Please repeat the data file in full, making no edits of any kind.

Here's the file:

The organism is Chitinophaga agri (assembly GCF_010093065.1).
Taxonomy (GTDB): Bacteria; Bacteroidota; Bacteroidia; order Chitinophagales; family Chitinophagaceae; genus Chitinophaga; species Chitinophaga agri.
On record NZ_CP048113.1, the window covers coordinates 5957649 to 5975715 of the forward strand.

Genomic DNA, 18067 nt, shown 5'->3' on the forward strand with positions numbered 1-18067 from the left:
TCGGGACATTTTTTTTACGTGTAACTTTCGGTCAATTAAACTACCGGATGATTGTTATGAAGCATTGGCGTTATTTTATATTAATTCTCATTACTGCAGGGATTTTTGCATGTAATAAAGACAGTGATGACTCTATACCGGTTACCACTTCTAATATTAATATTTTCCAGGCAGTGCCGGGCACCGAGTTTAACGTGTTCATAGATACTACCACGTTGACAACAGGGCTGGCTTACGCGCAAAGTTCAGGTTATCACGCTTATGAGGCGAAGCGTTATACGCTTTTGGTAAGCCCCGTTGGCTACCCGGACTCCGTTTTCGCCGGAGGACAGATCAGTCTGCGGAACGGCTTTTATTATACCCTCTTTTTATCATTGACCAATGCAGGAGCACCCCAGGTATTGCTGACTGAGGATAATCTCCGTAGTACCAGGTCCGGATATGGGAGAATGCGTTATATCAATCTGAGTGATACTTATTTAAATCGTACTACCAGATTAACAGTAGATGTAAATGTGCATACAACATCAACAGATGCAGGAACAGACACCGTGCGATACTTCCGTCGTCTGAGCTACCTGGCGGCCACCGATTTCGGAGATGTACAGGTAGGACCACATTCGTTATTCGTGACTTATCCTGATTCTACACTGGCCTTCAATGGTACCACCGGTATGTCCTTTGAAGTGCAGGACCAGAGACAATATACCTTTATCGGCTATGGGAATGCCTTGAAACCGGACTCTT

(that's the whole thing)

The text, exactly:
The organism is Chitinophaga agri (assembly GCF_010093065.1).
Taxonomy (GTDB): Bacteria; Bacteroidota; Bacteroidia; order Chitinophagales; family Chitinophagaceae; genus Chitinophaga; species Chitinophaga agri.
On record NZ_CP048113.1, the window covers coordinates 5957649 to 5975715 of the forward strand.

Genomic DNA, 18067 nt, shown 5'->3' on the forward strand with positions numbered 1-18067 from the left:
TCGGGACATTTTTTTTACGTGTAACTTTCGGTCAATTAAACTACCGGATGATTGTTATGAAGCATTGGCGTTATTTTATATTAATTCTCATTACTGCAGGGATTTTTGCATGTAATAAAGACAGTGATGACTCTATACCGGTTACCACTTCTAATATTAATATTTTCCAGGCAGTGCCGGGCACCGAGTTTAACGTGTTCATAGATACTACCACGTTGACAACAGGGCTGGCTTACGCGCAAAGTTCAGGTTATCACGCTTATGAGGCGAAGCGTTATACGCTTTTGGTAAGCCCCGTTGGCTACCCGGACTCCGTTTTCGCCGGAGGACAGATCAGTCTGCGGAACGGCTTTTATTATACCCTCTTTTTATCATTGACCAATGCAGGAGCACCCCAGGTATTGCTGACTGAGGATAATCTCCGTAGTACCAGGTCCGGATATGGGAGAATGCGTTATATCAATCTGAGTGATACTTATTTAAATCGTACTACCAGATTAACAGTAGATGTAAATGTGCATACAACATCAACAGATGCAGGAACAGACACCGTGCGATACTTCCGTCGTCTGAGCTACCTGGCGGCCACCGATTTCGGAGATGTACAGGTAGGACCACATTCGTTATTCGTGACTTATCCTGATTCTACACTGGCCTTCAATGGTACCACCGGTATGTCCTTTGAAGTGCAGGACCAGAGACAATATACCTTTATCGGCTATGGGAATGCCTTGAAACCGGACTCTT